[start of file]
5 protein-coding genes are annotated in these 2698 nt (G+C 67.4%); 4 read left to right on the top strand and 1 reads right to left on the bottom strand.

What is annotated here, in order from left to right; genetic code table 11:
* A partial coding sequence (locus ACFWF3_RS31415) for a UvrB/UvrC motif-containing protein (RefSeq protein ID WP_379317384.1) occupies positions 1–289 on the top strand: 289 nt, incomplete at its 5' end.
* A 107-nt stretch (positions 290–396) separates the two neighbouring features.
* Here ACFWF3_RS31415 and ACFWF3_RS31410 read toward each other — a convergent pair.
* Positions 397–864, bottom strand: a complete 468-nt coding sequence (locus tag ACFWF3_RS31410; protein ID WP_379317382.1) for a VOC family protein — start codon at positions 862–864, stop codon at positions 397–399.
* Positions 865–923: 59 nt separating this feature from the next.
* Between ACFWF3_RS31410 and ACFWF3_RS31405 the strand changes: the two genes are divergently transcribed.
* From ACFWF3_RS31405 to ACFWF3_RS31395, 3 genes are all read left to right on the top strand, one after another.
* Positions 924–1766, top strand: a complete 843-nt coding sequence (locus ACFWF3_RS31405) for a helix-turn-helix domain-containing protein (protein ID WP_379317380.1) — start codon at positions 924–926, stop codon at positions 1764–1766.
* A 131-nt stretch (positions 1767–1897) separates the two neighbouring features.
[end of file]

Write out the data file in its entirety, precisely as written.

5 protein-coding genes are annotated in these 2698 nt (G+C 67.4%); 4 read left to right on the top strand and 1 reads right to left on the bottom strand.

What is annotated here, in order from left to right; genetic code table 11:
* A partial coding sequence (locus ACFWF3_RS31415) for a UvrB/UvrC motif-containing protein (RefSeq protein ID WP_379317384.1) occupies positions 1–289 on the top strand: 289 nt, incomplete at its 5' end.
* A 107-nt stretch (positions 290–396) separates the two neighbouring features.
* Here ACFWF3_RS31415 and ACFWF3_RS31410 read toward each other — a convergent pair.
* Positions 397–864, bottom strand: a complete 468-nt coding sequence (locus tag ACFWF3_RS31410; protein ID WP_379317382.1) for a VOC family protein — start codon at positions 862–864, stop codon at positions 397–399.
* Positions 865–923: 59 nt separating this feature from the next.
* Between ACFWF3_RS31410 and ACFWF3_RS31405 the strand changes: the two genes are divergently transcribed.
* From ACFWF3_RS31405 to ACFWF3_RS31395, 3 genes are all read left to right on the top strand, one after another.
* Positions 924–1766, top strand: a complete 843-nt coding sequence (locus ACFWF3_RS31405) for a helix-turn-helix domain-containing protein (protein ID WP_379317380.1) — start codon at positions 924–926, stop codon at positions 1764–1766.
* A 131-nt stretch (positions 1767–1897) separates the two neighbouring features.